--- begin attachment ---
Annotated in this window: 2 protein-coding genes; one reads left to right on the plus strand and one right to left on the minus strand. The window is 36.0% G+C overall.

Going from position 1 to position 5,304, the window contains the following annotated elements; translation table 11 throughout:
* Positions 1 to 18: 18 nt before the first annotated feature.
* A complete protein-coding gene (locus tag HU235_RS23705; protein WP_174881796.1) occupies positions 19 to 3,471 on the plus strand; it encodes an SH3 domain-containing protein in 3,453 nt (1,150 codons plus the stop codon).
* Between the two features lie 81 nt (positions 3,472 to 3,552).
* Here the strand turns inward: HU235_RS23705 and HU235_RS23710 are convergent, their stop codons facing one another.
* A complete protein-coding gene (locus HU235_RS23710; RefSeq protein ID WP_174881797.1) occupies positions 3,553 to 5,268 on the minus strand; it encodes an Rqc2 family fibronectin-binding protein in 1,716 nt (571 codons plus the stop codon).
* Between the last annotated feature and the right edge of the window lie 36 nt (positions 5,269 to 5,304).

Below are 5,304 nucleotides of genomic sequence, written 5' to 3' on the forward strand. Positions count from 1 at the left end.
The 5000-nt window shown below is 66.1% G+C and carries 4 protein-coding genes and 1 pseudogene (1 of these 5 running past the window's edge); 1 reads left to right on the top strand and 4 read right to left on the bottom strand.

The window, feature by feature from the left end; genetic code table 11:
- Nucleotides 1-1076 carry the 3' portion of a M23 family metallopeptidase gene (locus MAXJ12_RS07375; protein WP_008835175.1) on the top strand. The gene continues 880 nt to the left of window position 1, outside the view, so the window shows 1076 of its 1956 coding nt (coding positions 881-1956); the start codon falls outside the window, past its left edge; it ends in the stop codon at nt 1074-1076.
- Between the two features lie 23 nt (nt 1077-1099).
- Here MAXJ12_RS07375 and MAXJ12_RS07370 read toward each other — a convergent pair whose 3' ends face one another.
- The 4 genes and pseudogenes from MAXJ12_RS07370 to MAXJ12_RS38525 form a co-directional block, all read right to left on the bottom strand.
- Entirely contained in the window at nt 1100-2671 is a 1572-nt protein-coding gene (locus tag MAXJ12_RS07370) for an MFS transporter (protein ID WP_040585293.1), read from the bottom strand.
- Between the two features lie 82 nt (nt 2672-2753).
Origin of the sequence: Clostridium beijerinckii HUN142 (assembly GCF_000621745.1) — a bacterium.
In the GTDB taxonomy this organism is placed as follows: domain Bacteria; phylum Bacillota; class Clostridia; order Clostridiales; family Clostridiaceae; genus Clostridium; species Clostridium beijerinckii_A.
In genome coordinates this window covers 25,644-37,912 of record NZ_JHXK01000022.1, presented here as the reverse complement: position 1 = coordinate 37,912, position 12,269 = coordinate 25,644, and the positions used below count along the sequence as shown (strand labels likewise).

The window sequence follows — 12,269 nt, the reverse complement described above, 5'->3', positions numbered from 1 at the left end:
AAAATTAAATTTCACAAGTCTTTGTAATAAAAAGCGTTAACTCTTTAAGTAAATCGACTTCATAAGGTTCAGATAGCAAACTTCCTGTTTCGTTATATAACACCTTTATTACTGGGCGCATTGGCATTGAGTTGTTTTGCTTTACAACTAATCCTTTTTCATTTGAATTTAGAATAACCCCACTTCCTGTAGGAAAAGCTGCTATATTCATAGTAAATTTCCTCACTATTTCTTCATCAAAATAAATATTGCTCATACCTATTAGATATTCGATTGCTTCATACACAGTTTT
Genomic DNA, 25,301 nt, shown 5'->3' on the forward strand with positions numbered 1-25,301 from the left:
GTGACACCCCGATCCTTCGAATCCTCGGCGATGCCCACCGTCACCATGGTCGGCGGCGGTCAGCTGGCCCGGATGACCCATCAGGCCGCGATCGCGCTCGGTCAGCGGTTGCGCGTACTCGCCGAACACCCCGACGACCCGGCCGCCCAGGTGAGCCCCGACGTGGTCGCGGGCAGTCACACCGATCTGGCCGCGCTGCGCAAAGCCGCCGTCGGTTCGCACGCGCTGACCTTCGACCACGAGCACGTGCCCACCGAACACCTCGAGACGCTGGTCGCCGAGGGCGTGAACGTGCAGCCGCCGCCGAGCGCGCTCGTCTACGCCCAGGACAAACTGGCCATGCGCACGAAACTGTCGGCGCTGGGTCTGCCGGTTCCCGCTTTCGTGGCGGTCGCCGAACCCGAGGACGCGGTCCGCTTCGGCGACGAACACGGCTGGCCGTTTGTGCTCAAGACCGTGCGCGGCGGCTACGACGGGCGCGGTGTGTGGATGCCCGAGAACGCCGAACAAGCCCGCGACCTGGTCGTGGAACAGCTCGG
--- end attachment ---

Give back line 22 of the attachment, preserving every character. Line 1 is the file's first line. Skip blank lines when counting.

AAAATTAAATTTCACAAGTCTTTGTAATAAAAAGCGTTAACTCTTTAAGTAAATCGACTTCATAAGGTTCAGATAGCAAACTTCCTGTTTCGTTATATAACACCTTTATTACTGGGCGCATTGGCATTGAGTTGTTTTGCTTTACAACTAATCCTTTTTCATTTGAATTTAGAATAACCCCACTTCCTGTAGGAAAAGCTGCTATATTCATAGTAAATTTCCTCACTATTTCTTCATCAAAATAAATATTGCTCATACCTATTAGATATTCGATTGCTTCATACACAGTTTT